After-sales service
The home builder must provide the home buyer with an accessible after-sale service and explain what the service includes, who to contact and what guarantees and warranties apply to the home.

Complaints
The home builder must have a system and procedures for receiving, handling, and resolving home buyers’ service calls and complaints.

The home builder must let the home buyer know of this, and of the dispute resolution arrangements operated as part of this code, in writing.

The home builder must co-operate with appropriately qualified professional advisers appointed by the home buyer to resolve disputes.

The code applies to complaints made up to two years from the date on the home warranty body’s insurance certificate (which defines the start of the period of cover) about defects or damage caused by a breach of its technical requirements. An independent dispute resolution scheme is available for home buyers who believe their builder has failed to meet the requirements of the code.

What does the code cover?
The code covers every stage of the home-buying purchase – pre-contract, exchange of contract and during occupation.

The home builder must provide a contract which is clear and fair, complies with all relevant legislation and clearly explains the home buyer’s contract termination rights.

Delay and cancellation
If an unreasonable delay occurs in completing the home, the home buyer has the right not to go ahead with the purchase and have their reservation fee returned without deductions.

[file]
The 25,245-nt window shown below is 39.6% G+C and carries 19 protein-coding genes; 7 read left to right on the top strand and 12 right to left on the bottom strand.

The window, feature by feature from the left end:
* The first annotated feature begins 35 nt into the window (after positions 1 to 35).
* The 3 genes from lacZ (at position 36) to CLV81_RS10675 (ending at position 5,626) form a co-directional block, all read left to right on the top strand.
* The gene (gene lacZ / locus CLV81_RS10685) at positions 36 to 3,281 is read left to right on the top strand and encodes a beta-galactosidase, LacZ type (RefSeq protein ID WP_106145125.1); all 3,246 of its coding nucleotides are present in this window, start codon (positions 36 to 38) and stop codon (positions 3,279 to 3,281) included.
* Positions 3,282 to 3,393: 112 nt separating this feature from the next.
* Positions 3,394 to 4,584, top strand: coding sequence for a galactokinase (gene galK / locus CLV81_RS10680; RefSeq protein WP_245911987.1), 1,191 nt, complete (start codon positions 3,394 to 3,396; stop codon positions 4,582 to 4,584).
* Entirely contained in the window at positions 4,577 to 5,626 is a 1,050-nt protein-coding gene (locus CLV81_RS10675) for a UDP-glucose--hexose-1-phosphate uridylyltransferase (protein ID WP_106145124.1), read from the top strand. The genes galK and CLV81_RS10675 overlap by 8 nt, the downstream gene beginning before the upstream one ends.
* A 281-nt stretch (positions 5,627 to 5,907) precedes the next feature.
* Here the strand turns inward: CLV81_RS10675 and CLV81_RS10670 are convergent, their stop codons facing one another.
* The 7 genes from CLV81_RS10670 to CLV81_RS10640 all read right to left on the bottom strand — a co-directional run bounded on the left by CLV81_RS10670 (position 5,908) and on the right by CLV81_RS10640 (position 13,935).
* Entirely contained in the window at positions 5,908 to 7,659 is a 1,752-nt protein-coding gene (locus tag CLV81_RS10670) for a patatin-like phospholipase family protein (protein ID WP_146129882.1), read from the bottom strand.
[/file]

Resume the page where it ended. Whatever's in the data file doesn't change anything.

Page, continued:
Who is covered by the code?
The consumer code applies to home buyers who reserve to buy a new or newly converted home built by a home builder under the insurance protection of one of the supporting home warranty: 

The code’s pre-sale and handover requirements apply to home buyers who are the first purchasers of a home. Second or subsequent home buyers benefit from the code requirements but only on after-sales matters they report within two years from the date of the home warranty body’s insurance certificate.

Who is not covered by the code?
The code and the independent dispute resolution scheme do not apply to:

  • Second-hand properties (for example, properties taken by home builders in part exchange and re-sold).
  • Properties acquired by registered social landlords for rent.
  • Properties acquired by corporate bodies, partnerships and individuals buying more than one property on the same development for investment purposes.
  • Properties built by self-builders for their own occupation.
  • Properties assigned or sub-sold by an investor to a third person before legal completion.
  • Personal injury claims.
  • Loss of property value or blight.
  • Claims about the land conveyed and its registered title.
  • Claims that exceed the independent dispute resolution scheme’s limits.

How is the code governed?
A management board is responsible for operating the Consumer Code scheme.

How is the code monitored?
The code aims to make a positive difference to the service which home builders provide to new home buyers.

To encourage home builders to adopt the code and to enable the consumer code’s management board to check how well it is being applied, or whether it needs to be amended or updated, the following activities may be carried out:

  • Research.
  • Audits, which may include audits of home builders’ systems and documents.
  • Mystery-shopping surveys.
  • Annual returns or reports from home builders.
  • Reviews and assessments of customer satisfaction feedback and complaints.

How is the Consumer Code enforced?
The home warranty bodies have agreed to require all their registered builders to adopt and comply with the code as a condition of registration.

Read the code

You can read the code and find more details about how it operates at here.